Nick Kern– Joining Ace as the only other VCU player to move with Rhoades to Happy Valley the 6’6 G/F was the second commit out of the transfer portal in this cycle. Kern is going into year 3 with 2 years of eligibility left. Nick played a big role on Rhoades’ VCU team last year, averaging 5.3 points and 2.7 rebounds on a crazy 62% from the field. Kern is a long athletic player that plays very hard on defense using that length and athleticism to create havoc on that end. His offense is more limited, coming mostly at the rim in transition, but he shows off the hops throwing down some nasty slams when he gets the opportunity.
D’Marco Dunn– The former top 100 recruit from North Carolina joins the Penn State basketball with 2 years of eligibility remaining after spending his first two seasons with his hometown team. The 6’5 guard was never able to break out behind a veteran backcourt of Caleb Love and RJ Davis. Despite not showing much yet in his college career Dunn has immense potential. He is a lengthy guard that has shown he has good defensive instincts and should fit right in on that end of the court. On offense, it is more of a mystery. He had an almost purely off-ball role in his limited minutes at UNC but based on his high school career he has a lot more potential to handle the ball. Dunn joins an interesting battle for the starting shooting guard spot which will likely consist of returner Jameel Brown, fellow transfer RayQuawndis Mitchell, and himself all fighting for that spot opposite Ace Baldwin in the backcourt.
RayQuawndis Mitchell– The 6’5 senior is the latest commit to join the Penn State basketball team. On his 5th total college, the graduate transfer has one year of eligibility remaining after putting up big numbers at Kansas City last year. He averaged 17.3 points, 3.8 rebounds, and 1.6 assists per game. The efficiency was less pretty, shooting just 34.5% from the field and 30.5% from deep. Many different factors like his points per possession in spot-up situations and good shooting indicators show how he could improve that and be a huge piece for this Penn State basketball team creating for himself and spreading the floor for Ace and Kanye, but we will just have to wait and see if he can put it all together. On defense, he has great fame. That mixed with his size and strength make me an ideal fit for the press system Rhoades runs.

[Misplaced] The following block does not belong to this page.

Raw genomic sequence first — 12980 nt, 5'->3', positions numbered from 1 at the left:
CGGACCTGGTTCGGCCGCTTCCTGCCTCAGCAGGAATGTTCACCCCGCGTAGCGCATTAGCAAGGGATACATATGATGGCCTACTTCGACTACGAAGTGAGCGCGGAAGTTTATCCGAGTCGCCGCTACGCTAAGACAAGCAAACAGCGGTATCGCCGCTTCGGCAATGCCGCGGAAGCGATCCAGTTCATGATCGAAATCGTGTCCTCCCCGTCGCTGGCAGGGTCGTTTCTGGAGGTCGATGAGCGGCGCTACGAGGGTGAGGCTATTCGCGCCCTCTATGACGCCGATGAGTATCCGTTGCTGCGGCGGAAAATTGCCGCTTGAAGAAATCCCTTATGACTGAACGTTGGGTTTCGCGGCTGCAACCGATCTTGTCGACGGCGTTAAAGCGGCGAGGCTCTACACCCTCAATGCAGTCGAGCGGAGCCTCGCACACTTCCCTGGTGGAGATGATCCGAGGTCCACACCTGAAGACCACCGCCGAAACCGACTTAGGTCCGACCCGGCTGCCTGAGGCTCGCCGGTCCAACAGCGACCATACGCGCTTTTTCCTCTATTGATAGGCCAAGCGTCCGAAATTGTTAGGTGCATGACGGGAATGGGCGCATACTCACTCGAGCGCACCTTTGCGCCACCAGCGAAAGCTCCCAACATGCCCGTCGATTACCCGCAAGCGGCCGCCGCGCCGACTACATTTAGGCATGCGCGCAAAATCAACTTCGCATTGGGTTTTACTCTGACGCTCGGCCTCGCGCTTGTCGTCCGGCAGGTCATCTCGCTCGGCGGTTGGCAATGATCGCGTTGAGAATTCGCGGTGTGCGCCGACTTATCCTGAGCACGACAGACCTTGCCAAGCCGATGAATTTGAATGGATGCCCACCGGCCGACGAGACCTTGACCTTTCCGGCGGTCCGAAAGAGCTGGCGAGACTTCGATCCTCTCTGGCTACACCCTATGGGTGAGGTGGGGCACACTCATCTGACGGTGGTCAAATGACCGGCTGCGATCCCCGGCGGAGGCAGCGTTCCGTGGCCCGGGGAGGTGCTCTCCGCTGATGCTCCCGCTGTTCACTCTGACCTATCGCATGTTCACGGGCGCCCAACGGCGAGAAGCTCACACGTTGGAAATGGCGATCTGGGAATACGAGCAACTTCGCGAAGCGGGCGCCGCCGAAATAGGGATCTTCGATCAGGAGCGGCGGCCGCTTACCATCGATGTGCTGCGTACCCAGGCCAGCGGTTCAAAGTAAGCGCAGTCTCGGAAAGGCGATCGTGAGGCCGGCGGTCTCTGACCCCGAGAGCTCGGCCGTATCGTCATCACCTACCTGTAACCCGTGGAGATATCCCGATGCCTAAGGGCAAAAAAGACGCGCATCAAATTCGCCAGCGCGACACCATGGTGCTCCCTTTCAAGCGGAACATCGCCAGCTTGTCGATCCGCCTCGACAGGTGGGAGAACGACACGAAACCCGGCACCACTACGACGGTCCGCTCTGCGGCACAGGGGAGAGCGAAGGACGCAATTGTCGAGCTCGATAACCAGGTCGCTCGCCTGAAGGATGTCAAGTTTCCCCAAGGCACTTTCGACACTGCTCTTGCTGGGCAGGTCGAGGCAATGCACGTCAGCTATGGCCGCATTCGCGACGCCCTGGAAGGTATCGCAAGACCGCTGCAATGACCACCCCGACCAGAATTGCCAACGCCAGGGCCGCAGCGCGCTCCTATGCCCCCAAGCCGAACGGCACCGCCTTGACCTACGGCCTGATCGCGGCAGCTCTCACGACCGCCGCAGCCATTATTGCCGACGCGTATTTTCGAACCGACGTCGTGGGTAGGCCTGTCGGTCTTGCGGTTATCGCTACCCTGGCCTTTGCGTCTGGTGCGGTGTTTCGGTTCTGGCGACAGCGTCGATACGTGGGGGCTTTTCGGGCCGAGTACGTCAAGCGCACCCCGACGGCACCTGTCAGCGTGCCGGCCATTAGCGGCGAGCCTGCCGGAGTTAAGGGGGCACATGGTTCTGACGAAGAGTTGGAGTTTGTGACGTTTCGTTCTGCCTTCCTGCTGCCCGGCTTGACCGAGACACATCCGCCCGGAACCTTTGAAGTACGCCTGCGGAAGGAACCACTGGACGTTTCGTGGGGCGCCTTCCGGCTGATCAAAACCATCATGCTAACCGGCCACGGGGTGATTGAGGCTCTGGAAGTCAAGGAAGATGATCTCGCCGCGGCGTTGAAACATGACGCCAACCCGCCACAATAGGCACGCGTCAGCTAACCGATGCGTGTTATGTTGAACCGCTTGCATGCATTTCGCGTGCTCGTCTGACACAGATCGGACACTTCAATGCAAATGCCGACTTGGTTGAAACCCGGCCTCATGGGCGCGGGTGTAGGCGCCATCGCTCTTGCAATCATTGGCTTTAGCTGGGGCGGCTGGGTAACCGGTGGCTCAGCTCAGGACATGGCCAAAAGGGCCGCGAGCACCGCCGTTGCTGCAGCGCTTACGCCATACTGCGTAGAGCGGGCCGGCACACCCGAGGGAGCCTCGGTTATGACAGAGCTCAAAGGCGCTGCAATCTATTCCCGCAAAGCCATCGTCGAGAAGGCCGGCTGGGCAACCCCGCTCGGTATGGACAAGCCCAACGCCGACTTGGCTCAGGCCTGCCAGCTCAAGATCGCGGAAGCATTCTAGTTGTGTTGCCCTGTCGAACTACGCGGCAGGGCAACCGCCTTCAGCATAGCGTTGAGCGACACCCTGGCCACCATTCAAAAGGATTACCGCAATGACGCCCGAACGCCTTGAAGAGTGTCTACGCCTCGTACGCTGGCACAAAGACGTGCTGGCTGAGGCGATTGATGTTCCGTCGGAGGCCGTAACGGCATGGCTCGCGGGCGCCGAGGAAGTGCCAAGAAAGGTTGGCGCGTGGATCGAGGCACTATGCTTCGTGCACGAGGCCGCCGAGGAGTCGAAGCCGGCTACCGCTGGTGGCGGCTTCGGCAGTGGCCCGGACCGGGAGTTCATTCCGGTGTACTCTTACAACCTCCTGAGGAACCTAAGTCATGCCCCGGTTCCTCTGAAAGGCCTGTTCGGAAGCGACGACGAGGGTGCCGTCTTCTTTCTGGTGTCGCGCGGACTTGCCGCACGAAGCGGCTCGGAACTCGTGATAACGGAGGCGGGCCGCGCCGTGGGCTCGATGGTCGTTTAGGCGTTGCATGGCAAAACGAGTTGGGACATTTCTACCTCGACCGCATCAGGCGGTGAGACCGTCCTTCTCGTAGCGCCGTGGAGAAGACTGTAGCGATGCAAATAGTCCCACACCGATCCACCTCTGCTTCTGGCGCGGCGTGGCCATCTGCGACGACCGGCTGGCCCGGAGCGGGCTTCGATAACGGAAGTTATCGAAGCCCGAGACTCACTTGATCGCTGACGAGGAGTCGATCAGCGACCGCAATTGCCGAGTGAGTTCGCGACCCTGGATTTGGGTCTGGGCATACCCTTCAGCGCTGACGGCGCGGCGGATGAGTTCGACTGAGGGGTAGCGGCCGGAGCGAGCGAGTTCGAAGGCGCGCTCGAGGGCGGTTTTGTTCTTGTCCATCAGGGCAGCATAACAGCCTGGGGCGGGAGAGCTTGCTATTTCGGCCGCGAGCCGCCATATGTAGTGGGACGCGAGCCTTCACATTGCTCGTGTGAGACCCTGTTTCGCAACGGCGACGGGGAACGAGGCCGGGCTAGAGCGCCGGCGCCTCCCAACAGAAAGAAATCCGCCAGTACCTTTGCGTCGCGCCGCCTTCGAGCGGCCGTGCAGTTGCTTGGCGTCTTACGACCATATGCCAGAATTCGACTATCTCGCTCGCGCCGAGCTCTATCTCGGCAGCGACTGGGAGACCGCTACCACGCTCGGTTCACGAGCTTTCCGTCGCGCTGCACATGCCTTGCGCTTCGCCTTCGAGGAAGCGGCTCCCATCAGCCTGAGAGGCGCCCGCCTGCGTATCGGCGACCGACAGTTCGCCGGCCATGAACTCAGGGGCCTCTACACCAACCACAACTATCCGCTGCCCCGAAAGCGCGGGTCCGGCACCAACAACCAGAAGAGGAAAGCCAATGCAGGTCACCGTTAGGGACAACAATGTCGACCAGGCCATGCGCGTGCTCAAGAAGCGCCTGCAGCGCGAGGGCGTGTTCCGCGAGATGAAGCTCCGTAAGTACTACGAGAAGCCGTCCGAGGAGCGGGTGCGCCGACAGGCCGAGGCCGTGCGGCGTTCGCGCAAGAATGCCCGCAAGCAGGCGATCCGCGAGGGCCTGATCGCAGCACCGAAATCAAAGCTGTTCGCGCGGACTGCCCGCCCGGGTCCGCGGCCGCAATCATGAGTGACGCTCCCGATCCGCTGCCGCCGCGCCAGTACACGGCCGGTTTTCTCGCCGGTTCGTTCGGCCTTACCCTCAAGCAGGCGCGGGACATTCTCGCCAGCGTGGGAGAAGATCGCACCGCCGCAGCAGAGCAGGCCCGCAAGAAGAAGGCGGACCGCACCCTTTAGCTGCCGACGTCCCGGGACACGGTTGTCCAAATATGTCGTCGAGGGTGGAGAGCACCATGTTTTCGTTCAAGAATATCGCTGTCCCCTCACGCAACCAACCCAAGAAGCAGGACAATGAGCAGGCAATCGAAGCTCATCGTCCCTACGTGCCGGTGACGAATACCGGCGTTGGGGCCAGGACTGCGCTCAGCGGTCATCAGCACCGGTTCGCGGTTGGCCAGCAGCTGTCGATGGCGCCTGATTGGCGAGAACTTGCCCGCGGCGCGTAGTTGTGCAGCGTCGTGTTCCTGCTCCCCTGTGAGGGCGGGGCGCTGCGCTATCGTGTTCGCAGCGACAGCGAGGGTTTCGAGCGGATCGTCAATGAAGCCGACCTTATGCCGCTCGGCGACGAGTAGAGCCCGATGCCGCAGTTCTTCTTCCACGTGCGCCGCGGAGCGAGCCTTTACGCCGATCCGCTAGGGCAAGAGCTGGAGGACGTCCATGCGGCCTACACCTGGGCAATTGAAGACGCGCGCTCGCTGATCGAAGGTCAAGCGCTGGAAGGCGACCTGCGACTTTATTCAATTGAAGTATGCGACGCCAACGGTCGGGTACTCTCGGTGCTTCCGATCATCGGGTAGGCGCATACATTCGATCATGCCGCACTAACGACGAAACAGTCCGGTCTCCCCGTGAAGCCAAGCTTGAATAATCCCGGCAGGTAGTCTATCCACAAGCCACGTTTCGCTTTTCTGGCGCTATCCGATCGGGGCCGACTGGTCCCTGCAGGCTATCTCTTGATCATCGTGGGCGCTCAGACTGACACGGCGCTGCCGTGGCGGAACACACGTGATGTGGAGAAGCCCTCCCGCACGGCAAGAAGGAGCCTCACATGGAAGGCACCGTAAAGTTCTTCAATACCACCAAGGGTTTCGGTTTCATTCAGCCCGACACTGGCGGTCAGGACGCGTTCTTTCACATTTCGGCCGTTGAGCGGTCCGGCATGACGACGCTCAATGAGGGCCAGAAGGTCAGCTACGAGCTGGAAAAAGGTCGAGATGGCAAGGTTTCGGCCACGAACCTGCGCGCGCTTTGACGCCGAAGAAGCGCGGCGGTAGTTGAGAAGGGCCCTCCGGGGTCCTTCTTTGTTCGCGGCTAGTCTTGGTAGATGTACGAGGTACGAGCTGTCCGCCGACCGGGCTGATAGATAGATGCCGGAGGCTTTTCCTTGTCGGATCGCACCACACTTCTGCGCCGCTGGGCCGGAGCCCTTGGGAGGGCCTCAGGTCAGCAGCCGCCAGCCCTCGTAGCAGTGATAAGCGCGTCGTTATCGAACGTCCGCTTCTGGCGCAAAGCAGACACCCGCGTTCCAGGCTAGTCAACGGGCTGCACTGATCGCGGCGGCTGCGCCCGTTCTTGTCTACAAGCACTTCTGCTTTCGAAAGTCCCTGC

Puff Johnson– The 6’8 senior forward has maybe been the most high-profile addition, coming from a huge basketball program in UNC with 2 years of eligibility remaining. He averaged 4.1 points and 2.7 rebounds playing 16 minutes a game last season. The most impressive performance of his career came on the biggest stage when he dropped 11 points and 6 rebounds in UNC’s national championship loss to Kansas. He was everywhere that game, playing with extreme hustle and great defense. That was not an isolated event either, hustle and defense are his calling cards and that’s what Penn State basketball fans can expect from him. He moves really well for his size and has the positional size and length that works great for the pressure the Penn State basketball team will bring. On offense, he’s much more raw, but with his size and improving shot, he could take steps in the right direction and become an important piece on both ends.
Zach Hicks– The 6’7 forward comes to the Penn State basketball team with 2 years of eligibility remaining after spending the first 2 years of his career at Temple. Hicks started all 32 games for Temple last year putting up averages of 9.6 points and 5.1 rebounds per game. The main thing Hicks brings to the court is his shooting from deep. He shot 37% from deep on 5.8 attempts a game as a freshman and 36% on 7 attempts per game. He gets most of his threes off catch-and-shoot, and with his high release point and deep range, it’s easy to see why. However, when he’s run off the line he gets into trouble. His self-creation game is very raw right now and he shoots just 34% from 2 point range in his career. On defense, he seems like another great fit for Rhoades. A good wingspan and good height give him a nice positional advantage and he’s got good enough mobility to guard up and down the lineup 2-4 depending on the matchup. The best comparison I can give for Hicks is actually Myles Dread, someone Penn State basketball fans are very familiar with.
Leo O’Boyle– The last forward to talk about is a 6’7 senior from Lafayette Leo O’Boyle. Leo will be using his extra covid year of eligibility on the Nittany Lions after spending the first 4 years of his career in the Patriot League with Lafayette. O’Boyle’s top skill, like Hicks, is his shooting. He averaged about 12 points per game last season and shot 40.7% from deep on 5.5 attempts a game. Unlike Hicks however when he is not shooting from outside he is playing much more like a traditional big, taking players into the post and scoring around the rim. Leo is a high-IQ player on the floor, consistently making the right reads and limiting mistakes. He scored 17 points against Penn State in a game back in November, but it is important to note that the game was a blowout and about half of his points came when the game was already out of hand. The biggest question with Leo will be if he can make it athletically in the big ten. He has pretty slow foot speed and can often be beaten off the dribble. He will most likely have to be utilized as a specialist when the team is desperate for more shooting.